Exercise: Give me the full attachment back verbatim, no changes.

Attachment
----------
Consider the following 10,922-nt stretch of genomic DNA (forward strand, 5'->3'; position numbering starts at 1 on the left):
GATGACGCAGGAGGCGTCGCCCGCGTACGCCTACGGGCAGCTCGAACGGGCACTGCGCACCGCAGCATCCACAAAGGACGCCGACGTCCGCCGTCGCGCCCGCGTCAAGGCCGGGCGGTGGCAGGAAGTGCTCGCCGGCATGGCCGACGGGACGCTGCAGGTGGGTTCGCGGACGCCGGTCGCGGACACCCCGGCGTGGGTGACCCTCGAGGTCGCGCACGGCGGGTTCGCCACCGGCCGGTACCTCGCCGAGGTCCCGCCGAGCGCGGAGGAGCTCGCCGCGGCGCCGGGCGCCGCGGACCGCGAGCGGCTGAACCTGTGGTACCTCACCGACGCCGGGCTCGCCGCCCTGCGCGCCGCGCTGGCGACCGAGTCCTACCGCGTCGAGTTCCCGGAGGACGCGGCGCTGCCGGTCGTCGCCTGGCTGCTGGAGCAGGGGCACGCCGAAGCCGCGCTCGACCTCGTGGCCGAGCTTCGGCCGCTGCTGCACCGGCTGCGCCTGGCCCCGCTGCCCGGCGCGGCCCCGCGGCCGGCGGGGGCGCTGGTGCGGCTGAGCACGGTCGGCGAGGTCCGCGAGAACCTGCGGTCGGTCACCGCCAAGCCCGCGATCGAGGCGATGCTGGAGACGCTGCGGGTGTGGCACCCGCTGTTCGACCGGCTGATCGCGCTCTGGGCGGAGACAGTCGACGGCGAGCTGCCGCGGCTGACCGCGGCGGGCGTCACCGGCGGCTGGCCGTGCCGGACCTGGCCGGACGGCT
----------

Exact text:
Consider the following 10,922-nt stretch of genomic DNA (forward strand, 5'->3'; position numbering starts at 1 on the left):
GATGACGCAGGAGGCGTCGCCCGCGTACGCCTACGGGCAGCTCGAACGGGCACTGCGCACCGCAGCATCCACAAAGGACGCCGACGTCCGCCGTCGCGCCCGCGTCAAGGCCGGGCGGTGGCAGGAAGTGCTCGCCGGCATGGCCGACGGGACGCTGCAGGTGGGTTCGCGGACGCCGGTCGCGGACACCCCGGCGTGGGTGACCCTCGAGGTCGCGCACGGCGGGTTCGCCACCGGCCGGTACCTCGCCGAGGTCCCGCCGAGCGCGGAGGAGCTCGCCGCGGCGCCGGGCGCCGCGGACCGCGAGCGGCTGAACCTGTGGTACCTCACCGACGCCGGGCTCGCCGCCCTGCGCGCCGCGCTGGCGACCGAGTCCTACCGCGTCGAGTTCCCGGAGGACGCGGCGCTGCCGGTCGTCGCCTGGCTGCTGGAGCAGGGGCACGCCGAAGCCGCGCTCGACCTCGTGGCCGAGCTTCGGCCGCTGCTGCACCGGCTGCGCCTGGCCCCGCTGCCCGGCGCGGCCCCGCGGCCGGCGGGGGCGCTGGTGCGGCTGAGCACGGTCGGCGAGGTCCGCGAGAACCTGCGGTCGGTCACCGCCAAGCCCGCGATCGAGGCGATGCTGGAGACGCTGCGGGTGTGGCACCCGCTGTTCGACCGGCTGATCGCGCTCTGGGCGGAGACAGTCGACGGCGAGCTGCCGCGGCTGACCGCGGCGGGCGTCACCGGCGGCTGGCCGTGCCGGACCTGGCCGGACGGCT